Banning alcohol on college campuses and adopting tough rules to stem binge drinking may be good ideas - but is "just say no" enough?
Not according to Ellen Gold, a health-care educator at Eastern Michigan University in Ypsilanti, who says "just having a policy, just enforcing laws, just giving students facts about alcohol fails to address the real issue." At base, student protests over "drinking rights" are fueled by a conviction that they cannot be happy without a drink, she says.
"If it is the students' perception that they need alcohol to be social, then we need to ask how we can show them they really don't need it," she says.
Last month, Ohio University students rioted in Athens, Ohio, when the switch to daylight-savings time caused bars there to shut an hour early.
Dean of Students Joel Rudy says the incident was an embarrassing disappointment. Tough new rules on campus, including the closing of the only pub, have not squelched student drinking. Instead, students have gone off campus.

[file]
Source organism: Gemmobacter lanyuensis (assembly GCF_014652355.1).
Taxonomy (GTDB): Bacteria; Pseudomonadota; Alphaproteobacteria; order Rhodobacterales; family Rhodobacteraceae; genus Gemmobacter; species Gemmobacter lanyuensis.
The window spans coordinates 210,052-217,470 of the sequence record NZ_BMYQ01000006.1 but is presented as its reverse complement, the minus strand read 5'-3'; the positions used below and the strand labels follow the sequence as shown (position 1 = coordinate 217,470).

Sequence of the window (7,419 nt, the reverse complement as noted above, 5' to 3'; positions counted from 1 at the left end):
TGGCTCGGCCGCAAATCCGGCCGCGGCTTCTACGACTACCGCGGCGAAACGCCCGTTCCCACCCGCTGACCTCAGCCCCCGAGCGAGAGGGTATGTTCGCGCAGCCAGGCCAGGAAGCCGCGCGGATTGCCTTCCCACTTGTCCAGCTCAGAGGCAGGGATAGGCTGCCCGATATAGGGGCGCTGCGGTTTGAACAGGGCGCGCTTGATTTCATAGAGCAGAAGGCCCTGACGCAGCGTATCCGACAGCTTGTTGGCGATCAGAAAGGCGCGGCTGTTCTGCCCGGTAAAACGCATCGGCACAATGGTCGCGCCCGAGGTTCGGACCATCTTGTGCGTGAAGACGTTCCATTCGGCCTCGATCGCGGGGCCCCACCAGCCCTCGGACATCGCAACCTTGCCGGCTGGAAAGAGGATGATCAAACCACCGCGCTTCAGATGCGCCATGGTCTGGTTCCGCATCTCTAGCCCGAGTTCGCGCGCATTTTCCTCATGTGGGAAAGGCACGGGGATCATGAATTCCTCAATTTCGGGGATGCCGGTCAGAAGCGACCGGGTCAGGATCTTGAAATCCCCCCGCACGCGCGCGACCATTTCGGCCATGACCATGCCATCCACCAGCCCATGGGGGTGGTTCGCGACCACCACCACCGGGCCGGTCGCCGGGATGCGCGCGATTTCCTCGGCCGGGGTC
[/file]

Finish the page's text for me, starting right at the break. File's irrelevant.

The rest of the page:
"What students really want most is a chance to just hang out with their peers," he says. "Alcohol is closely associated with this. But it does not have to be."
Dr. Rudy says that today's students - more than other generations - need to be shown how to socialize. That's not a role most universities readily embrace, he says. Yet since students now come from smaller families or were latch-key children, colleges must address basic socialization, he says. "Kids have computers, cable TV, micro-fridges and microwave ovens all in their rooms," he says. "They don't have to come out." When they do get out they sometimes drink to soothe anxiety and "go nuts."
Ohio University is boosting manpower and funding for alternative activities 24 hours a day. Recreation is a mainstay, he says, ticking off exercise programs that begin at 8 p.m. and run through the night, a new climbing wall, and expanded intramural programs.